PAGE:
Caring for Your Senior Pet
One thing pet owners can agree on is that we want our pets to live as long as possible – forever would be ideal!
As our beloved pets grow older, it can be difficult to watch them begin to show signs of decline, and it’s common for pet owners to think of aging as a disease. However, aging is not a disease – it’s a progressive process in which the pet’s body may lose the ability to maintain normal bodily functions or respond to environmental factors.
Signs such as limping, losing weight, or changes in drinking or eating habits are often not due to “getting old” – they may actually be symptoms of diseases that could be alleviated with proper nutrition and medical care.
Some signs of aging are obvious and can be seen easily, such as a greying coat. However, most signs of aging are more difficult to see, so that’s why it’s important to work with your veterinarian.
What can you do for your aging pet?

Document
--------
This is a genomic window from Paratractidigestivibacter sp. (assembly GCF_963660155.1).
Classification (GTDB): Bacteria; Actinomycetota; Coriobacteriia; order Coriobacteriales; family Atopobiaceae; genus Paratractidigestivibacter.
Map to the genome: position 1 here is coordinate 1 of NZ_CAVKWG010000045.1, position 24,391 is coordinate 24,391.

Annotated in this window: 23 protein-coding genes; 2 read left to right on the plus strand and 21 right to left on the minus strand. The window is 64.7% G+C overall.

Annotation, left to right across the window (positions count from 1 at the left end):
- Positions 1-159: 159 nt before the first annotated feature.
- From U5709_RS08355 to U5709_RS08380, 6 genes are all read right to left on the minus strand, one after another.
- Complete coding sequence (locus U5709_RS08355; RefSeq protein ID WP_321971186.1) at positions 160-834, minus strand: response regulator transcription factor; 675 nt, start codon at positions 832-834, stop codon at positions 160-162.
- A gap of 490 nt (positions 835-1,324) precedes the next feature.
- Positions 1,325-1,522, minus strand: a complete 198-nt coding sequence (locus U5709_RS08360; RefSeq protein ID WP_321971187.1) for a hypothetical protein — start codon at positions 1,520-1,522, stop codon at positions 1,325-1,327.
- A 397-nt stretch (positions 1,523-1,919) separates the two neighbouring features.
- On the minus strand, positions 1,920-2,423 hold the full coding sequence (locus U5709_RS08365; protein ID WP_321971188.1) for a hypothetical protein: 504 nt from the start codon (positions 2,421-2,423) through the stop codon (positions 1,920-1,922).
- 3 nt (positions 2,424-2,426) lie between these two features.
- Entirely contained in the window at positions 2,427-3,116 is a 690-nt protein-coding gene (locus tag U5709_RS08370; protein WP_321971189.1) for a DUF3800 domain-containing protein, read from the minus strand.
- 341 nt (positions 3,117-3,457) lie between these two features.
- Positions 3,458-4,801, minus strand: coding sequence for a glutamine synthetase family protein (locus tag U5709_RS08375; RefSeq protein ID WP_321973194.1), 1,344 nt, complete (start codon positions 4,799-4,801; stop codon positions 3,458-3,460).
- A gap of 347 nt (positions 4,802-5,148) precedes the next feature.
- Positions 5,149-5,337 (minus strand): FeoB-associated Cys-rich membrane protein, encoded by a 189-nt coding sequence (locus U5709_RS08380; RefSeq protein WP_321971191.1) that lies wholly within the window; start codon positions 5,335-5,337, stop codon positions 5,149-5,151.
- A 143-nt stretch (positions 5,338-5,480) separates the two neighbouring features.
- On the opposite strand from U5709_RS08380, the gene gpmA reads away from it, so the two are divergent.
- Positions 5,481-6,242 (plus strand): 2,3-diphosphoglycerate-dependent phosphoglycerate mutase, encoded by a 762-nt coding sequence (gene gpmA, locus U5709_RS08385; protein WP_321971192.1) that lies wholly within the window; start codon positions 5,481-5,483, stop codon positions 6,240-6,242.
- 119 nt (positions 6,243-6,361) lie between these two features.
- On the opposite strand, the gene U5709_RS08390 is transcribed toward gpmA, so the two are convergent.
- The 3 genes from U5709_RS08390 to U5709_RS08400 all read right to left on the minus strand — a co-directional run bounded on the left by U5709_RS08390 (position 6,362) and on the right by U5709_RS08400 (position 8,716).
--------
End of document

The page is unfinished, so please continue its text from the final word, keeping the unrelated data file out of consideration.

- Pay close attention to subtle changes – nobody knows your pet better than you do!
- Make sure your pet receives an annual examination from your veterinarian – they are trained to pick up on changes, and can diagnose and treat disease before it worsens. It’s not uncommon for pets who come in for a routine check-up to have one or more abnormalities appear on their examination or blood tests, even when they appear healthy.
- Ask your veterinarian to perform a nutritional assessment to determine the diet best suited for your pet. Proper nutrition becomes even more critical as dogs and cats are aging, and the best diet for your pet will allow for a healthier skin and coat, a well-functioning digestive system, strong muscles, and support for internal organs.
As unrealistic as forever is, you’re definitely able to positively influence your pet’s quality of life! With nutritious food, routine preventative care and close monitoring of any subtle changes in your pet, you may be able to prevent a disease associated with aging or catch it earlier and slow its progression. Which means more time to share with your happy, healthy companion through their golden years.
SOURCE Canadian Animal Health Institute